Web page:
Ex-Chief Justice Puno says proposed BBL unlikely to be passed under present Constitution
Former Chief Justice Reynato Puno said on Thursday it would be unlikely to pass the proposed Bangsamoro Basic Law under the 1987 Constitution.
In a press briefing in Malacanang, Puno said federalism should come first before the BBL could materialize.
"I’m saying that it will be very difficult for this bill to overcome a constitutional challenge before the Supreme Court because precisely, we have a unitary government that is not empowered to grant these identity-based demands of our Muslim brothers," he said.
"These identity-based demands can be granted only in a federal form of government," the former chief magistrate said.
He recalled what happened to the Memorandum of Agreement on Ancestral Domain, which the Arroyo government pushed to address rebellion of the Moro Islamic Liberation Front in Mindanao, and the proposed BBL under the Aquino administration.
The Supreme Court declared the MOA-AD as unconstitutional in 2007. The bill on Bangsamoro during the Aquino government did not get support from Congress.
President Rodrigo Duterte has expressed his commitment to pass the Bangsamoro bill under his government.
Puno, an advocate of federalism, blamed the Marawi crisis on failure of the government to address the problem in Mindanao.
He said the "most urgent reason" why the Philippines should federalize is "to enable the country to deal with the demands of our Muslim brothers to have their own homeland, which they can govern according to their culture, religion, language and history.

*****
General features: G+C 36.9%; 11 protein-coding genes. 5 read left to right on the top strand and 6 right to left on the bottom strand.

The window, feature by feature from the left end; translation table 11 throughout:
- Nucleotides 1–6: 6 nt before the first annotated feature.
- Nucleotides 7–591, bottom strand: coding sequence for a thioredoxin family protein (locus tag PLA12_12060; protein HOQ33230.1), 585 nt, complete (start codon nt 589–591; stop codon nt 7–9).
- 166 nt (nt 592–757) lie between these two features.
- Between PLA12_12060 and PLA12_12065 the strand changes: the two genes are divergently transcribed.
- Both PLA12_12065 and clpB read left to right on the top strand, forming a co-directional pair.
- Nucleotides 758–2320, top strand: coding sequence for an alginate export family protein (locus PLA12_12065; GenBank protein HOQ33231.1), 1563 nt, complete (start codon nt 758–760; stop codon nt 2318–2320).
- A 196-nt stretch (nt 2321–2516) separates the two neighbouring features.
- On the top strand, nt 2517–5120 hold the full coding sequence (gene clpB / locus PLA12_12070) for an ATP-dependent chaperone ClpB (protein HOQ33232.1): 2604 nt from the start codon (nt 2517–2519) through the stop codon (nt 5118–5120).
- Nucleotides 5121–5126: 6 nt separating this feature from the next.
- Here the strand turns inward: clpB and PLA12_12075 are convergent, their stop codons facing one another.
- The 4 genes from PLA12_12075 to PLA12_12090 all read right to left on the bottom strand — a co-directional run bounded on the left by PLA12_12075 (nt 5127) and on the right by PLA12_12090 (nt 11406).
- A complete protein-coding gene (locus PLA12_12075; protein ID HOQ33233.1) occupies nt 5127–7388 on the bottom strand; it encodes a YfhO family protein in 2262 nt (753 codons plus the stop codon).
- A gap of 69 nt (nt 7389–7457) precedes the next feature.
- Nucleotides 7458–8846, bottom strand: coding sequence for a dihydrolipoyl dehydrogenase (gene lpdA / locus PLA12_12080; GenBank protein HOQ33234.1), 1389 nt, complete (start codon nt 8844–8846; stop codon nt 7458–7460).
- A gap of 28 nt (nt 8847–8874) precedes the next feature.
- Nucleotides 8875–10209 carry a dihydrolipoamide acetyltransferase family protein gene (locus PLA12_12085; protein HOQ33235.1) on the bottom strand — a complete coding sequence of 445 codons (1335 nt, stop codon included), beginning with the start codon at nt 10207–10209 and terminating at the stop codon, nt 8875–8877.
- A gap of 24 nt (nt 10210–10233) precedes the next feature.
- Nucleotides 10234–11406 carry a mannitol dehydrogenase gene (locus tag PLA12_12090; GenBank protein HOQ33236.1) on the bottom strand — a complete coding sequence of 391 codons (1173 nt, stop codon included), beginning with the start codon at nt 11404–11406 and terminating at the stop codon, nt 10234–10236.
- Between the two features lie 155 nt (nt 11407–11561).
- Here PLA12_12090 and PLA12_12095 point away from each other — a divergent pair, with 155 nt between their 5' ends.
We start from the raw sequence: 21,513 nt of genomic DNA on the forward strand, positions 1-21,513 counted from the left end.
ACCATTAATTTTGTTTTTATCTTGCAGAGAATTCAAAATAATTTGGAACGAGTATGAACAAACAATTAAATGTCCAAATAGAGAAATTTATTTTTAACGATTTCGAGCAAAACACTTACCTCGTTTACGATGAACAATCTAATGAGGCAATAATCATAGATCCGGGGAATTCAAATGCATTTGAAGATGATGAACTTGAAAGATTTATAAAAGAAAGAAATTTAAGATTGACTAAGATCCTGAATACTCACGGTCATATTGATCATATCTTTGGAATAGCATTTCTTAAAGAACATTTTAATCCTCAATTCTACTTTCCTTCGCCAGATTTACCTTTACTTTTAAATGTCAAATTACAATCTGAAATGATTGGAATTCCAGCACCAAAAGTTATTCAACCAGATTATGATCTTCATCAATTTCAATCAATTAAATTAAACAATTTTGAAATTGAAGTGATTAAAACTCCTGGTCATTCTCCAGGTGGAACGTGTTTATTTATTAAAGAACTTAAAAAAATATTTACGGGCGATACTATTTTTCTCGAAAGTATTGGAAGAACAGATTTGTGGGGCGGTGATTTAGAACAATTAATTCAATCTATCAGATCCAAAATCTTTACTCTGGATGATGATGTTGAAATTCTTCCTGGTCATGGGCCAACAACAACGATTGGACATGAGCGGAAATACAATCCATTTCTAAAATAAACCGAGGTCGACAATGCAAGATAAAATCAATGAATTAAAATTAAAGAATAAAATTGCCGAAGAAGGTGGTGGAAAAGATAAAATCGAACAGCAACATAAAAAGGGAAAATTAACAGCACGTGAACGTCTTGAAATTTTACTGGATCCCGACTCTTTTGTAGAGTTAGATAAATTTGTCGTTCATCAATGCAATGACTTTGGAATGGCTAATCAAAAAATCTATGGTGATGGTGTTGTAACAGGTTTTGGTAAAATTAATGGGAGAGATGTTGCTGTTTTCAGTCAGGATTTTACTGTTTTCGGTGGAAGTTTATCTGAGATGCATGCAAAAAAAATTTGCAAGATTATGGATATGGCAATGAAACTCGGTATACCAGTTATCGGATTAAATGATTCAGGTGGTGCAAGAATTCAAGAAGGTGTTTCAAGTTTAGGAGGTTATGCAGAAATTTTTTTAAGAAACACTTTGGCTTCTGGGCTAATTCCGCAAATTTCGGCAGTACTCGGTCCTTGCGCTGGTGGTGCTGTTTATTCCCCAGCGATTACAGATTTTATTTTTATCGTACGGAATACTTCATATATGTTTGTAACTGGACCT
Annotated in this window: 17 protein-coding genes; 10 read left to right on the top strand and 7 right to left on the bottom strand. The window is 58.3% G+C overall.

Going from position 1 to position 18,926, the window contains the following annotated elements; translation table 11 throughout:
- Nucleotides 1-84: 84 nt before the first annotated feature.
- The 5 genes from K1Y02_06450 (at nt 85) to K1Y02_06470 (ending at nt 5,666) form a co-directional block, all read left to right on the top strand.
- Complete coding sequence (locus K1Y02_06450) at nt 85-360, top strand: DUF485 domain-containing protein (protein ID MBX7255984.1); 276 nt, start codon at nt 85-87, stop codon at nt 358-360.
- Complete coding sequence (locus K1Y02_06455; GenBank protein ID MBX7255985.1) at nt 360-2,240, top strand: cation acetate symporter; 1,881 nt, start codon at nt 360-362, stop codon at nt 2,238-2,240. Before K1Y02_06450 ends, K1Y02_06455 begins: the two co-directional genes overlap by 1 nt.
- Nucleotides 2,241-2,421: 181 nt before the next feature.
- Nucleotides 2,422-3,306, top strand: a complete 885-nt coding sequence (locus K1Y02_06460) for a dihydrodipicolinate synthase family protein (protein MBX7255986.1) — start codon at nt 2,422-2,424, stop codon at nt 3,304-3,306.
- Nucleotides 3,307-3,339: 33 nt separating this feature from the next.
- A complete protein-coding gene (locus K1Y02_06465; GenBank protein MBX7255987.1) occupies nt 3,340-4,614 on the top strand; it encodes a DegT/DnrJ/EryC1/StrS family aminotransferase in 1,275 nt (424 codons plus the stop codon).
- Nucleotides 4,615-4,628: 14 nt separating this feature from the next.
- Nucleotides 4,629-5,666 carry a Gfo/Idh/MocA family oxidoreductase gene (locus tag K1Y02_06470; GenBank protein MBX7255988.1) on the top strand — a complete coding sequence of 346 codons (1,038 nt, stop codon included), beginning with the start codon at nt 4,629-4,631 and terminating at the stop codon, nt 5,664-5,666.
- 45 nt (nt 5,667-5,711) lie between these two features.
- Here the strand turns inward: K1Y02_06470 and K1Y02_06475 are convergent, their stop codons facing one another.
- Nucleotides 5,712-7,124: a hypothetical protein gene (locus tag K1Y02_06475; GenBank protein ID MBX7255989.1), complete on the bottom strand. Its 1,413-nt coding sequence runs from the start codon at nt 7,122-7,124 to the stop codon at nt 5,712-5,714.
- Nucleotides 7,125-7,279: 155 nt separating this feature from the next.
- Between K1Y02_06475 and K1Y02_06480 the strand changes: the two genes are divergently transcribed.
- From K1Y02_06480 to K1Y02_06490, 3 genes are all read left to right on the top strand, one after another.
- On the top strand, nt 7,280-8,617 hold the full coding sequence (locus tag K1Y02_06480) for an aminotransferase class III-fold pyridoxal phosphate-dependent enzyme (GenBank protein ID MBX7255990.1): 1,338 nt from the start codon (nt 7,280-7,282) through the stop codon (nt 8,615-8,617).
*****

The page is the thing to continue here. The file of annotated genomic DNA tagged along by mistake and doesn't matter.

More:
"This aspiration of our Muslim brothers cannot be substantially granted unless we change our unitary government. This frustration of our Muslim brothers to establish a state of their own has threatened to wreck our Republic. Their cry for separation and independence has resulted in open rebellion and worse, they are now assisted by some foreign elements," he explained.
Puno noted that to date, Marawi has yet to be fully recovered by military from the Islamic State-inspired Maute terror group.
"You know, this demand of our Muslim brothers for self-determination, for self-rule is not of recent vintage. They have always tried to preserve their identity during the time of the Spaniards who colonized us for three centuries, and the time of the United States that colonized us for about half a century. All the efforts to absorb them have failed. Neither the subtle efforts to assimilate them succeed. There is only one way to deal with them and that is to respect their identity and to live with them under a cooperative form of a federal government," he added.
Puno indicated that if he would be offered to be a member of the 25-man consultative committee to draft federalism, he would accept. Celerina Monte/DMS